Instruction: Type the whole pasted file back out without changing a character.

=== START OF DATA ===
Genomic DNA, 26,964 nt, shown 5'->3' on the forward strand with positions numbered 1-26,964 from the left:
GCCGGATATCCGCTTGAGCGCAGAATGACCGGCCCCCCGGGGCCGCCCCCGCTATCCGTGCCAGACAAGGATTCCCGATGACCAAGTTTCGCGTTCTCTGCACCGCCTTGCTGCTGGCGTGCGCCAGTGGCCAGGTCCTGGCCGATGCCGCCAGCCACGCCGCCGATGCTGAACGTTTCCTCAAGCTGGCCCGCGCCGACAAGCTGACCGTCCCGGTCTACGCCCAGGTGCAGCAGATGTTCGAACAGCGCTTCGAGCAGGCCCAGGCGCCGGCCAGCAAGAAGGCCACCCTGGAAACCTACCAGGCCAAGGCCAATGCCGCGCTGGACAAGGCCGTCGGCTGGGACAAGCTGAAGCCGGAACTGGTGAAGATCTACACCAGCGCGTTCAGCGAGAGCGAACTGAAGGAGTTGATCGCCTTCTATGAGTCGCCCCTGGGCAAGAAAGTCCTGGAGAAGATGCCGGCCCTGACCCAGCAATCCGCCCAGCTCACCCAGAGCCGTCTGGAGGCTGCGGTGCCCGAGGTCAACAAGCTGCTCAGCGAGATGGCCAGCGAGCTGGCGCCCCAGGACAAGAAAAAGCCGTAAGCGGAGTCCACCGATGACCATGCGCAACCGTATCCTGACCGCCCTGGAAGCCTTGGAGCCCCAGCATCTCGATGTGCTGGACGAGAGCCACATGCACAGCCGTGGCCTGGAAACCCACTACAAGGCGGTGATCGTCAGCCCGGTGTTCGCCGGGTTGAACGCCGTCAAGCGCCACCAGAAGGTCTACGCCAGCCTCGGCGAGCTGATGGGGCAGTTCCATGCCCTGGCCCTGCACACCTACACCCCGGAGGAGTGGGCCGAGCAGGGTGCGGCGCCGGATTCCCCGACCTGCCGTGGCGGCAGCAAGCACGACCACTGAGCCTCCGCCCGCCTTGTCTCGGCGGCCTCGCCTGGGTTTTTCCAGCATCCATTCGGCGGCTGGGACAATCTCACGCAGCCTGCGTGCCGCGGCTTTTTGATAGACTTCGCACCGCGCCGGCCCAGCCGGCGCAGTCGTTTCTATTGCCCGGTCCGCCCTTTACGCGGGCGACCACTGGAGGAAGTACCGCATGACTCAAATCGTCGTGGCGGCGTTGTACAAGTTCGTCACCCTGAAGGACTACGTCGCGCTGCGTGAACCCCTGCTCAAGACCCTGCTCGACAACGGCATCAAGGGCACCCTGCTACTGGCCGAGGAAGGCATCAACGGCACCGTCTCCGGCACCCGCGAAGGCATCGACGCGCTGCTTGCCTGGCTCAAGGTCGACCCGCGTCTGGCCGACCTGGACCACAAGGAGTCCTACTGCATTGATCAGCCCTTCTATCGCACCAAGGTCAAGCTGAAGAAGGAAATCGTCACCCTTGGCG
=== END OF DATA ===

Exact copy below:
Genomic DNA, 26,964 nt, shown 5'->3' on the forward strand with positions numbered 1-26,964 from the left:
GCCGGATATCCGCTTGAGCGCAGAATGACCGGCCCCCCGGGGCCGCCCCCGCTATCCGTGCCAGACAAGGATTCCCGATGACCAAGTTTCGCGTTCTCTGCACCGCCTTGCTGCTGGCGTGCGCCAGTGGCCAGGTCCTGGCCGATGCCGCCAGCCACGCCGCCGATGCTGAACGTTTCCTCAAGCTGGCCCGCGCCGACAAGCTGACCGTCCCGGTCTACGCCCAGGTGCAGCAGATGTTCGAACAGCGCTTCGAGCAGGCCCAGGCGCCGGCCAGCAAGAAGGCCACCCTGGAAACCTACCAGGCCAAGGCCAATGCCGCGCTGGACAAGGCCGTCGGCTGGGACAAGCTGAAGCCGGAACTGGTGAAGATCTACACCAGCGCGTTCAGCGAGAGCGAACTGAAGGAGTTGATCGCCTTCTATGAGTCGCCCCTGGGCAAGAAAGTCCTGGAGAAGATGCCGGCCCTGACCCAGCAATCCGCCCAGCTCACCCAGAGCCGTCTGGAGGCTGCGGTGCCCGAGGTCAACAAGCTGCTCAGCGAGATGGCCAGCGAGCTGGCGCCCCAGGACAAGAAAAAGCCGTAAGCGGAGTCCACCGATGACCATGCGCAACCGTATCCTGACCGCCCTGGAAGCCTTGGAGCCCCAGCATCTCGATGTGCTGGACGAGAGCCACATGCACAGCCGTGGCCTGGAAACCCACTACAAGGCGGTGATCGTCAGCCCGGTGTTCGCCGGGTTGAACGCCGTCAAGCGCCACCAGAAGGTCTACGCCAGCCTCGGCGAGCTGATGGGGCAGTTCCATGCCCTGGCCCTGCACACCTACACCCCGGAGGAGTGGGCCGAGCAGGGTGCGGCGCCGGATTCCCCGACCTGCCGTGGCGGCAGCAAGCACGACCACTGAGCCTCCGCCCGCCTTGTCTCGGCGGCCTCGCCTGGGTTTTTCCAGCATCCATTCGGCGGCTGGGACAATCTCACGCAGCCTGCGTGCCGCGGCTTTTTGATAGACTTCGCACCGCGCCGGCCCAGCCGGCGCAGTCGTTTCTATTGCCCGGTCCGCCCTTTACGCGGGCGACCACTGGAGGAAGTACCGCATGACTCAAATCGTCGTGGCGGCGTTGTACAAGTTCGTCACCCTGAAGGACTACGTCGCGCTGCGTGAACCCCTGCTCAAGACCCTGCTCGACAACGGCATCAAGGGCACCCTGCTACTGGCCGAGGAAGGCATCAACGGCACCGTCTCCGGCACCCGCGAAGGCATCGACGCGCTGCTTGCCTGGCTCAAGGTCGACCCGCGTCTGGCCGACCTGGACCACAAGGAGTCCTACTGCATTGATCAGCCCTTCTATCGCACCAAGGTCAAGCTGAAGAAGGAAATCGTCACCCTTGGCG